(1697-1767) UK lawyer and author, known almost solely for what was probably his only work of fiction, The Life and Adventures of Peter Wilkins, a Cornish Man: Relating Particularly his Shipwreck Near the South Pole; his Wonderful Passage Thro' a Subterranean Cavern into a Kind of New World [for full subtitle see Checklist] (dated 1751 but 1750 2vols), an example of Proto SF that, after half a century of neglect, became almost as well known in the nineteenth century as Daniel Defoe's Robinson Crusoe (1719) and Jonathan Swift's Gulliver's Travels (1726; rev 1735). The influence of Defoe's Robinsonade is manifest in the earlier chapters of Paltock's tale, which is narrated within an implied Club Story frame long after Wilkins's adventures began with travels to Africa and elsewhere, and discovery, after an Underground journey, an Antarctic Lost World, where initially he survives as did Crusoe.
Swift's influence may be detected in the second half of the tale, though Paltock was less at heart a satirist than a romancer. Wilkins eventually discovers the inhabitants of the hidden land, being deeply intrigued by their main Invention, mechanical wings that enable them to fly (see Flying). It is possible that the protagonist's name homages John Wilkins, whose Mathematical Magick (1648) describes flying machines. The character Wilkins soon marries a native woman, and in due course becomes a kind of philosopher king, teaching his new folk the arts of eighteenth century civilization (see Imperialism; Utopia), and himself inventing aerial warfare. After several decades, by now a widower, he flies homewards, is shot down by a merchant ship but is saved, and tells his tale to a fellow voyager (clearly Paltock) before dying in sight of England. The emphasis throughout Peter Wilkins on the story itself, rather than the lessons it might impart, marks it as a narrative precursor of Fantastika; Mary Shelley knew the book well. [JC]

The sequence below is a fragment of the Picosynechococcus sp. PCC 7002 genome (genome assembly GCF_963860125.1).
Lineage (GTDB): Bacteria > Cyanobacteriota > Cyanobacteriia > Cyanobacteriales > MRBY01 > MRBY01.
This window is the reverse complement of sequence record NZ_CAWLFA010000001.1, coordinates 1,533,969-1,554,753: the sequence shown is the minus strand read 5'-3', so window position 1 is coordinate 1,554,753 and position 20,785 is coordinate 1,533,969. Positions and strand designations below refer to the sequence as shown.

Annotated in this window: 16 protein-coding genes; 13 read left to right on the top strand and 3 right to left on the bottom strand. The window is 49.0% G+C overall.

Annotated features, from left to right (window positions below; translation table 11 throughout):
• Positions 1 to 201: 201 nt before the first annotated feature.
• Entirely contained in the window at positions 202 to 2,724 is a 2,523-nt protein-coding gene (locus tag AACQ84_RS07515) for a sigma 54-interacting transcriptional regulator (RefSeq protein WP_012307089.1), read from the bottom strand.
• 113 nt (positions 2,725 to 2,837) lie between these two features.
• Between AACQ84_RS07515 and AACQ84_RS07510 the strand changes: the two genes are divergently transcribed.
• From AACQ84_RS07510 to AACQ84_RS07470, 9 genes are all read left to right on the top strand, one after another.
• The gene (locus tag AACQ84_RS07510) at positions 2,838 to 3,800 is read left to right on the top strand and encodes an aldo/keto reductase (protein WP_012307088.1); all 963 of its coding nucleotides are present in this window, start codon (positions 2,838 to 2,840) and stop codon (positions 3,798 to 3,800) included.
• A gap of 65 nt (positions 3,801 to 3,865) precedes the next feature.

born Little Hadham, Hertfordshire: 16 October 1697
died London: 20 March 1767 [buried at Ryme Intrinsica, Dorset: may have moved there in early 1767]
works selected editions only
- The Life and Adventures of Peter Wilkins, a Cornish Man: Relating Particularly, His Shipwreck Near the South Pole; His Wonderful Passage Thro' a Subterranean Cavern into a Kind of New World; His There Meeting with a Gawry or Flying Woman, whose life he Preserv'd, and Afterwards Married her; His Extraordinary Conveyance to the Country of Glums and Gawrys, or Men and Women That Fly. Likewise a Description of this Strange Country, with the Laws, Customs, and Manners of its Inhabitants, and the Author's Remarkable Transactions Among Them. Taken from his own Mouth, in his Passage to England, from off Cape Horn in America, in the Ship Hector. With an INTRODUCTION, Giving an Account of the Surprizing Manner of his Coming on Board that Vessel, and his Death on his Landing at Plymouth in the Year 1739. Illustrated with Several CUTS, Clearly and Distinctly Representing the Structure and Mechanism of the Wings of the Glums and Gawrys, and the Manner in Which They Use Them Either to Swim or Fly. By R S, a Passenger in the Hector (London: Jacob Robinson and Robert Dodsley, 1750) as by R S [book is dated 1751: published in two volumes: illus/Louis Peter Boitard: binding unknown/]
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